Speaker’s Stand: A gentleman, a war hero, a dear man and a great father
by Von Phillips
Special to The Star
Jun 14, 2013 | 2624 views |  0 comments | 143 143 recommendations | email to a friend | print
We recently celebrated Mother’s Day, which was a wonderful day spending time with my husband’s mother, Gwen, who I love as my own. Having this day behind us, our thoughts have turned to Father’s Day, and I think of Charlie.

The dad any girl would be blessed to have I received almost 23 years ago this September as my father-in-law. Daddy Charles, or Charlie as I call him, is known to the rest of the world as Charles Milton Morton. Born Aug. 8, 1929, in Calhoun County, being hard-working and dedicated, he retired from Lee Brass and served his country with honor and distinction in the Korean War, having medals, scars and imbedded shrapnel to show for it. He helped raise two beautiful daughters and a handsome son with his first wife until they later divorced.

His handsome son he would lose years later in a horrendous traffic accident. Years after his divorce, he would meet the love of his life, Audrey Gwendolyn Thrasher Phillips, a young, beautiful divorcee with two young, rambunctious little boys. These two and their offspring are a family full of love and laughter to this day. This awesome lady became my mother, too, on the day I married her youngest, wild young-un.

But back to Charlie, a soft-spoken, mild-mannered man who loves NASCAR and at one time could probably name all the drivers and their sponsors and the name of each track all at the same time. He also told us stories of the war and of Tokyo in particular.

That is before he was robbed.

Not by a masked gunman or anything sinister that we could take care of immediately. He was robbed by a disease, a mean, no-holds-barred, hideous disease called Alzheimer’s. And unlike a robber, this disease sneaks upon a person a little at a time, slowly taking him or her away from the people and places they love.

Charlie will be 84 in August if our Lord continues to bless us with his presence until then. Charlie still has that same sweet smile, that quick wit, that “wouldn’t hurt a flea” demeanor. The only difference is he may talk about his son Allen and tear up at the mere mention of his name, or he may show you Allen’s baby picture that sits on the dresser in his room and then a few minutes later show it to you again. Then, for the 10th or so time, ask if you want to go to Tokyo and describe how big the city is and the pretty girls who would dance with a guy as long as he kept buying her tickets.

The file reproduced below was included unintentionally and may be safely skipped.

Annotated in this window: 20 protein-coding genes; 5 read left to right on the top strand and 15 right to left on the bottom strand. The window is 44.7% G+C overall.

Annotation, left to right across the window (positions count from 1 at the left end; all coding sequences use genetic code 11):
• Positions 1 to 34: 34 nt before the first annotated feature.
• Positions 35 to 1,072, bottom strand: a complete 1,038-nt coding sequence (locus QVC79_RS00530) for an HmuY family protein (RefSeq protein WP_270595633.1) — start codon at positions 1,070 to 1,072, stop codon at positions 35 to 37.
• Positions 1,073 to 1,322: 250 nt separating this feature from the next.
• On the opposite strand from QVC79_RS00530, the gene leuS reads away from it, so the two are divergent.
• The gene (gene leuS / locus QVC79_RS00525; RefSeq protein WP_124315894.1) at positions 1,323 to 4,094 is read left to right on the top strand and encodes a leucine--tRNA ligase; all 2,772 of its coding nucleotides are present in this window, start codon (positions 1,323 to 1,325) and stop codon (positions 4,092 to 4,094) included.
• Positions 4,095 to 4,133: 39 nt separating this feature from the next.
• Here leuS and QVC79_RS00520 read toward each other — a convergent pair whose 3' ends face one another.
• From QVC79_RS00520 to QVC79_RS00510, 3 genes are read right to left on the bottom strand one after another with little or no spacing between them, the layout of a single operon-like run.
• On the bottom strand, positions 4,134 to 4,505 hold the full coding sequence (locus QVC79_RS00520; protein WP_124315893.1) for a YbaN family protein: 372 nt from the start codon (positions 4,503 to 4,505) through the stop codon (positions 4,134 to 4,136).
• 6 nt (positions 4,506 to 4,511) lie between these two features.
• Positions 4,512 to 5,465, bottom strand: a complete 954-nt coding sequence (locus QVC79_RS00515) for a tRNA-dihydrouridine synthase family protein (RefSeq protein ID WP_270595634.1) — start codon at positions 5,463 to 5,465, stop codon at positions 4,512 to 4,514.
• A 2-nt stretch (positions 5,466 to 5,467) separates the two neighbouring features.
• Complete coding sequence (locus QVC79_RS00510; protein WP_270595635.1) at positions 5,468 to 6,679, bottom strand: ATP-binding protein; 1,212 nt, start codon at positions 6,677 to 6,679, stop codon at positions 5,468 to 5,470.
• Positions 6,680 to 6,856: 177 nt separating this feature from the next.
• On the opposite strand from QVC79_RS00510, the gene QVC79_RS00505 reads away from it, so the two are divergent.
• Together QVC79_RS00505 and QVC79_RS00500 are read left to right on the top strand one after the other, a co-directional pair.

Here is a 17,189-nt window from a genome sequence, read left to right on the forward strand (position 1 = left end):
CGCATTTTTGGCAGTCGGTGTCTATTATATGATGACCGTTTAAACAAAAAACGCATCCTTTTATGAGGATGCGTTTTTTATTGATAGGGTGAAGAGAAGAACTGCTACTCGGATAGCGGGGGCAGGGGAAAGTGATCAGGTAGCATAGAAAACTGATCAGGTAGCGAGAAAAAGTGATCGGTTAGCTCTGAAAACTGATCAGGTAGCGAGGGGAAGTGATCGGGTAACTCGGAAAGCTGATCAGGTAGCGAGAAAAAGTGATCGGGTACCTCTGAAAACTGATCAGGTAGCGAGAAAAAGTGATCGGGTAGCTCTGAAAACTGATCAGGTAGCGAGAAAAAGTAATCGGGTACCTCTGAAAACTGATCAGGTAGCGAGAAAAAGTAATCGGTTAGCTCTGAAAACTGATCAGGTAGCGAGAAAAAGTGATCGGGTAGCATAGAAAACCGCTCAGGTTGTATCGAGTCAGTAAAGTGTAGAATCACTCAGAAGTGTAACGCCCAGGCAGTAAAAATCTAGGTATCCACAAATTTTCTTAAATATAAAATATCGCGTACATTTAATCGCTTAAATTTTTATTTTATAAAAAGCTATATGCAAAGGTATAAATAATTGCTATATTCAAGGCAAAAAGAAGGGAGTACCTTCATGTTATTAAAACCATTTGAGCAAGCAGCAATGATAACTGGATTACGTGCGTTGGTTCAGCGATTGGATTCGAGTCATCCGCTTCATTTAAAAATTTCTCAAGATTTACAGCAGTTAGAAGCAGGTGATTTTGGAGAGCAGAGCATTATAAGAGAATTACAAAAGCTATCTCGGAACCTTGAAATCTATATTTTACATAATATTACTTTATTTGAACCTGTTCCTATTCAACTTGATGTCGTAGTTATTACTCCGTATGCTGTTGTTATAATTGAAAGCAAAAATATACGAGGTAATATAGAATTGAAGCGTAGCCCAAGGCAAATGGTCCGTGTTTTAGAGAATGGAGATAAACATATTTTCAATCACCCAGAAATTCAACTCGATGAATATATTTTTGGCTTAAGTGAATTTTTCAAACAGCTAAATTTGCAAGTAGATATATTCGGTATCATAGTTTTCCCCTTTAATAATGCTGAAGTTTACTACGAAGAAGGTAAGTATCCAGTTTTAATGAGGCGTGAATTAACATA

He may not know who you are when you visit. He sometimes forgets his children and grandchildren, usually asking Gwen time and time again who that was or who that kid was. She always answers him in a kind and sweet manner. Charlie has good days and he has bad days; that is the makeup of the disease.

He may forget to change his socks or ask where the keys for the golf cart are even after she has shown them to him in the drawer. Medicine is supposed to help; maybe it does, maybe it doesn’t, it’s hard to judge.

I just know on this Father’s Day when you sit down with your dad, or that someone you love as much as a dad regardless of the title he holds, listen with a smile to his stories no matter how many times you’ve heard them. Give him an extra-tight hug when you say good-bye -- those moments can’t be bought and can’t be replaced.

I plan to see my Charlie on Father’s Day and every day I can. Even if he does not remember that I am married to their baby boy, I will sit and enjoy his company, his sweet smile and his kind demeanor, and he can tell me his Tokyo stories until the cows come home. I will cherish my Charlie and the memories he has given me as long as I live.

I love you, Daddy Charlie, with all my heart.

Von Phillips lives in Ohatchee.
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